NESHAN, The Iranian Graphic Design Magazine

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Neshan 26

Editorial Column

We can make it.

Saed Meshki

The shortage of suitable Farsi fonts is the overriding concern and a big problem for most Iranian graphic designers. But who is responsible for making them? What barriers are there in the way of making novel fonts? Why have the fonts designed by non-Iranians been more successful and more appreciated than the Iranians'? Are the rules which govern Latin letter design applicable to Farsi letters? Is the background of Iranian calligraphy useful to design fonts with an Iranian specific identity? Is it necessary to know about calligraphy or to be a calligrapher in order to design Farsi fonts? Is designing new fonts, considering the copyright, cost-effective? Supposing designing fonts lies in the remit of graphic designers, are the requisite tools for educating letter designers available in our respective faculties? Do we have the necessary teaching force? Have the university professors working in this field able to produce even one functional font? Shall we follow western instructions to the word in order to produce Farsi fonts? Have there been any suggestions otherwise? 
These questions and many more seem to be going on and on for the years to come and we seemingly have to wait years to see suitable fonts. The fact is that what has been taught in Iranian art and design faculties, even in the oldest ones, namely, the Faculty of Fine Arts in the University of Tehran, has had little to do with designing Farsi letters. The offered course is mostly dealing with an elementary knowledge of Farsi calligraphy and at best, with its esthetics. This is why in all these years even one functional and useful font has not been suggested in BA students' projects and MA students' dissertations. Instead, they have tended to work on decorative letters and display letters at most. Another plight is that during all these years there has not been a change in the methodology of teaching and the same old and inefficient methods have been employed. There has not even been one translation from a western source into Farsi in this field during the last 3 decades of the 20th century. 
On the other hand, it can be claimed that there has never been a more serious need and ardor to design letters in Iran as today. In 1980s, there was a new wave of typography design in the west which reached its peak in 90s. Deconstruction, a moot subject in philosophy and literature, had made its mark on graphic design, questioning even the readability need. Likewise, in Iran, a generation of younger designer(influenced by new western movements) turned to typography design by using Farsi letters. The stamp of the new western typography (such as David Carson's and Neville Brody's) trend can be discerned in the works by this generation. This triggered the feeling for the need to create new fonts in Farsi. However, none was created by the eminent designers at the time. On the other hand, their efforts toward a change, considered sacrilege, left its heritage to their posterity who embarked on the quest for the solution.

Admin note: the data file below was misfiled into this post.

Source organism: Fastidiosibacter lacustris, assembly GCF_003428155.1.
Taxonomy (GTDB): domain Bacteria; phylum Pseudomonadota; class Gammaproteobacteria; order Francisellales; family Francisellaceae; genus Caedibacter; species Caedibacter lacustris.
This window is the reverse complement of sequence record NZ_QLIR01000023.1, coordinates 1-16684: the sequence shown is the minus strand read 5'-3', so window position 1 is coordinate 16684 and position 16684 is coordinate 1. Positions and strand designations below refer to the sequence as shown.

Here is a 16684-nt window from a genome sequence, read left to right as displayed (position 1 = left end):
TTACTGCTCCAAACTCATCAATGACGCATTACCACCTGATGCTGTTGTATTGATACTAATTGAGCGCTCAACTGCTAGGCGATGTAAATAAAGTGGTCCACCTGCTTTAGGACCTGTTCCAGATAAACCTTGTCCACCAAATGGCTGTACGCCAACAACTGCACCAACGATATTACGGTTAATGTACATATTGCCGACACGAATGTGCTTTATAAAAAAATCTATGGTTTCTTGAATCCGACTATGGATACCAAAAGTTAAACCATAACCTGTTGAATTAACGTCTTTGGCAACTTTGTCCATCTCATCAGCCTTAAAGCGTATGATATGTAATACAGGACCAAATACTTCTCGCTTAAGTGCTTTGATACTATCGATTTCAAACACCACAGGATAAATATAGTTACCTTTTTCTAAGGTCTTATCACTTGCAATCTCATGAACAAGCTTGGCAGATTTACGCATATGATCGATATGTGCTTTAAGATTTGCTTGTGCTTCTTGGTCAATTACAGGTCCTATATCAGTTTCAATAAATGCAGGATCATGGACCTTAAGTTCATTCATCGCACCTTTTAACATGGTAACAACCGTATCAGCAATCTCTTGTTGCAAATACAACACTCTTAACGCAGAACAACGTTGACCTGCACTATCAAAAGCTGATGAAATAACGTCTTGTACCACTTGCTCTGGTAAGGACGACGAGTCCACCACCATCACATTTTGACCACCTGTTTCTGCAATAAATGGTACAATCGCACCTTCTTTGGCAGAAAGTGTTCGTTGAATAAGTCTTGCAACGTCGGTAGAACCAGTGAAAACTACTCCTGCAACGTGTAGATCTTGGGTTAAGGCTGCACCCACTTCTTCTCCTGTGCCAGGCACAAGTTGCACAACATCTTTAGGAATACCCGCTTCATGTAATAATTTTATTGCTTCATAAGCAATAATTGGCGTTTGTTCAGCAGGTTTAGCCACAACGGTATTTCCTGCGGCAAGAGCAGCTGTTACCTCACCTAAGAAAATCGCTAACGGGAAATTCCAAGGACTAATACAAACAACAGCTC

Today, the spark is gone and differentiation of letter design from letter change is an obvious issue. Today seems to be the best time to set up the institutions for organizing Farsi fonts. The enactment and enforcement of copyright law is an essential element thereto. There is another problem with potential clients who either do not know the efficiency of suitable fonts for their work or they cannot reach the appropriate font. There should exist a mutual trust to help a brisk business emerge. This entails a harmonious team work. Otherwise, individual attempts will waste away and all this energy and alacrity in so many young and ardent people will thin out.

Saed Meshki

was born in 1964 in Iran. He studied Graphic Design in the Faculty of Fine Arts at Tehran University. He is a member of the Alliance Graphique Internationale (AGI), Member of the Board of Iranian Graphic Designers Society (IGDS), Manager of Neshan magazine and Member of the 5th color group and Manager of Meshki publication. Saed has won numerous awards and prizes both at home and abroad. He has been the winner of the Second Prize for cover design and the Special Prize of Creativity of the 6th Biennial of Iranian Graphic Design (1999), First Prize for Cover Design of the 7th Biennial of Iranian Graphic Design (2001), Pearl of Czech Republic Design(2002), First Prize of the First Biennial of Cover Design of Tehran (2003), Icograda Excellent Award in the 19th international poster Biennial Warsaw (2004).


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